My sibling and I : exploring the experiences and coping strategies of younger siblings of individuals with Down syndrome : a thesis presented in partial fulfilment of the requirements for the degree of Masters of Arts in Psychology at Massey University, Albany, New Zealand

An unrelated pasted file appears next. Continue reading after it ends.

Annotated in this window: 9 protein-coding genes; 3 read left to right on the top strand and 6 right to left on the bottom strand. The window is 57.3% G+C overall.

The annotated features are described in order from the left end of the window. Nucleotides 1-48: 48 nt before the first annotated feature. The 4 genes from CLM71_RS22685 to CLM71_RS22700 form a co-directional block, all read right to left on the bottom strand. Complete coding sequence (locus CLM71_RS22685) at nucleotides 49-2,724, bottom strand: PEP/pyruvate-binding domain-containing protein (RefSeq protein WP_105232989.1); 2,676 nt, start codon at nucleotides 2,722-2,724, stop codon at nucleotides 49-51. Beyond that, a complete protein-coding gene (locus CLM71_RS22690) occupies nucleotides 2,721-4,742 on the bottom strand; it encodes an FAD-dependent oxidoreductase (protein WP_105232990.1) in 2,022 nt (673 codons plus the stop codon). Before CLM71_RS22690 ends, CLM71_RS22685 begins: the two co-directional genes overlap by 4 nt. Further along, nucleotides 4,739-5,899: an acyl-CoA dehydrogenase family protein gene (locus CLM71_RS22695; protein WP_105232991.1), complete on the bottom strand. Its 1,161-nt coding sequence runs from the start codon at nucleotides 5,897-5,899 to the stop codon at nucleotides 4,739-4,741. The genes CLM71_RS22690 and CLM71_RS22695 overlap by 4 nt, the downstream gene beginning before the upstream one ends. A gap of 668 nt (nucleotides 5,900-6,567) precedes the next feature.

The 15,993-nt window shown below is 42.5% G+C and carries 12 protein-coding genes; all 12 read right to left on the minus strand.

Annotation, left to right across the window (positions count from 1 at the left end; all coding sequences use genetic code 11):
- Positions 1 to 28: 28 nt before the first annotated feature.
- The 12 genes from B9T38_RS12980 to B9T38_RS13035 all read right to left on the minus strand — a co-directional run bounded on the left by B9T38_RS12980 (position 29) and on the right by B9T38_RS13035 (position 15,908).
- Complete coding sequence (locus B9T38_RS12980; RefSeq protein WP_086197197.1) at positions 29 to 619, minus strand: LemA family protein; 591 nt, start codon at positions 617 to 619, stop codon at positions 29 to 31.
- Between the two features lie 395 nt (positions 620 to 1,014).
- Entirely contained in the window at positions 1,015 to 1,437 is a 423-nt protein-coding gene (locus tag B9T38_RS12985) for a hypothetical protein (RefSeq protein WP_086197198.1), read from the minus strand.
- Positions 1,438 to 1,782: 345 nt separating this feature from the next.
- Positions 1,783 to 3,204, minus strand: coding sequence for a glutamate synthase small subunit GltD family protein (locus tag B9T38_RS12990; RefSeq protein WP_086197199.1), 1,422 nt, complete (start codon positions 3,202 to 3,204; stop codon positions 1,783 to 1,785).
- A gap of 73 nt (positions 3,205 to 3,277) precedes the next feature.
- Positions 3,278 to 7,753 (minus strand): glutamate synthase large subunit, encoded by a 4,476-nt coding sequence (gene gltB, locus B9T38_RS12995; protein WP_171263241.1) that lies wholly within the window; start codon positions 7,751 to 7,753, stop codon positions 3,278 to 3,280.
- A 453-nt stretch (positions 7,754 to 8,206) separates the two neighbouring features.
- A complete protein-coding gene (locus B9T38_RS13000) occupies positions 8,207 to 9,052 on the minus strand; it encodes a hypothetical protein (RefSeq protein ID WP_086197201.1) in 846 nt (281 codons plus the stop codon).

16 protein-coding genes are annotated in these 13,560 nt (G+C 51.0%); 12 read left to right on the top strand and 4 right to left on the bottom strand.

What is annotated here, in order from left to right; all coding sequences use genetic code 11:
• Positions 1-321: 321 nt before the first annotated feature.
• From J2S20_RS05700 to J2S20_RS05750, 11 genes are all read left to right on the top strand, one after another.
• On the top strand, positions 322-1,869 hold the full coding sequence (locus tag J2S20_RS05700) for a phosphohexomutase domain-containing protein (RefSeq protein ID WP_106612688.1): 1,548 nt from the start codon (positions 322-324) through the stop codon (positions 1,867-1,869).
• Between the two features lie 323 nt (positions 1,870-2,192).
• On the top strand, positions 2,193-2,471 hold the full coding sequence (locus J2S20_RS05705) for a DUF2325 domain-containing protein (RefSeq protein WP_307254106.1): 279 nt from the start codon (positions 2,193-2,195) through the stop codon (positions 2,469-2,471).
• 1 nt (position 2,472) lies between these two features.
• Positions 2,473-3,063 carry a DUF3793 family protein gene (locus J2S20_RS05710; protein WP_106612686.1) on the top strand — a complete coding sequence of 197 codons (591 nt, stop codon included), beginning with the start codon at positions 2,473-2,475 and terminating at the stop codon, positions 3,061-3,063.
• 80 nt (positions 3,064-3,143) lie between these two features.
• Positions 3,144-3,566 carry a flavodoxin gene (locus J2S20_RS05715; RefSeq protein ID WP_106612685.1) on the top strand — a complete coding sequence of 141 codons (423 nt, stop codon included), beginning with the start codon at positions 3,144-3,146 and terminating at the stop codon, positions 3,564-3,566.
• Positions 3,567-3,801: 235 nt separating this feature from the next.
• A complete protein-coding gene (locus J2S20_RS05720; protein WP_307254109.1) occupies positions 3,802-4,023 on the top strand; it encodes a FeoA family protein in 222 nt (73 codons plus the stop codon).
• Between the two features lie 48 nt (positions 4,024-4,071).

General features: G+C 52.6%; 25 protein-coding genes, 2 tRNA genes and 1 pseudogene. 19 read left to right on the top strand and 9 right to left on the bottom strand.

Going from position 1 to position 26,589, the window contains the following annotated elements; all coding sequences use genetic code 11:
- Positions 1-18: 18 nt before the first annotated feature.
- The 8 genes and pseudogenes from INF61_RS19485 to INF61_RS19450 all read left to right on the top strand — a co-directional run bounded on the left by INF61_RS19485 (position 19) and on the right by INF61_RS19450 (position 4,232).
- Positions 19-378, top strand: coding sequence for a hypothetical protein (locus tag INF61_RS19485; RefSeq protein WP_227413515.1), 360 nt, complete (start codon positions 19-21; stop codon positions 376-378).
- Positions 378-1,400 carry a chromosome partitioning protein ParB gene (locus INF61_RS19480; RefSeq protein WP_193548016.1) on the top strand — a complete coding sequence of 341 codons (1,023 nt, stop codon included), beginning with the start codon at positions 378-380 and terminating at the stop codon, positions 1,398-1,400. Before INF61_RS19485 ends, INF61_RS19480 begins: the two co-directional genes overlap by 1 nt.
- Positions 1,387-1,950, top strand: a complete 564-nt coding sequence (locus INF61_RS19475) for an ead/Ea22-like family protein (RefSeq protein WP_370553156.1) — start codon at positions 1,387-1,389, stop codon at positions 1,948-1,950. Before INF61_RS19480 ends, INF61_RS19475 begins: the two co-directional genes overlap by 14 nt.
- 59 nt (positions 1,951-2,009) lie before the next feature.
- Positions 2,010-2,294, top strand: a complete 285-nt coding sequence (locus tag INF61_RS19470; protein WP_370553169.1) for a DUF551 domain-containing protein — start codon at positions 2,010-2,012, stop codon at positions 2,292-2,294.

Down syndrome is a lifelong condition which impacts each family member in unique ways. Yet, with numerous studies focused on parental coping, little is known about the meanings siblings attach to the relationship they share. This study aims to investigate the personal experiences and coping strategies of younger siblings of individuals with Down syndrome. Three siblings aged between 17 and 22 years were interviewed to gather data on their experiences and coping strategies. The interviews were recorded and transcribed for analysis. Data was analysed using Thematic Analysis. Findings suggest four major themes and eight emotional states. The four themes identified are Blurred ordinal roles, Growth, Coping with society’s perceptions and Future plans. The eight emotional states identified are feelings of Loss, Guilt, Uncertainty, Embarrassment, Protectiveness, Denial, Acceptance, Gratitude and Admiration. The results report an overall positive experience between siblings. Challenges related to the lack of public awareness, social stigma and functioning levels of siblings were raised. Siblings reportedly engaged in both, emotion-focused and problem-focused coping strategies. Variables such as family size and sibling’s level of functioning were found to account for some of the differences across the case studies. The discussion provides suggestions on the practical application of findings, limitations and recommendations for future research.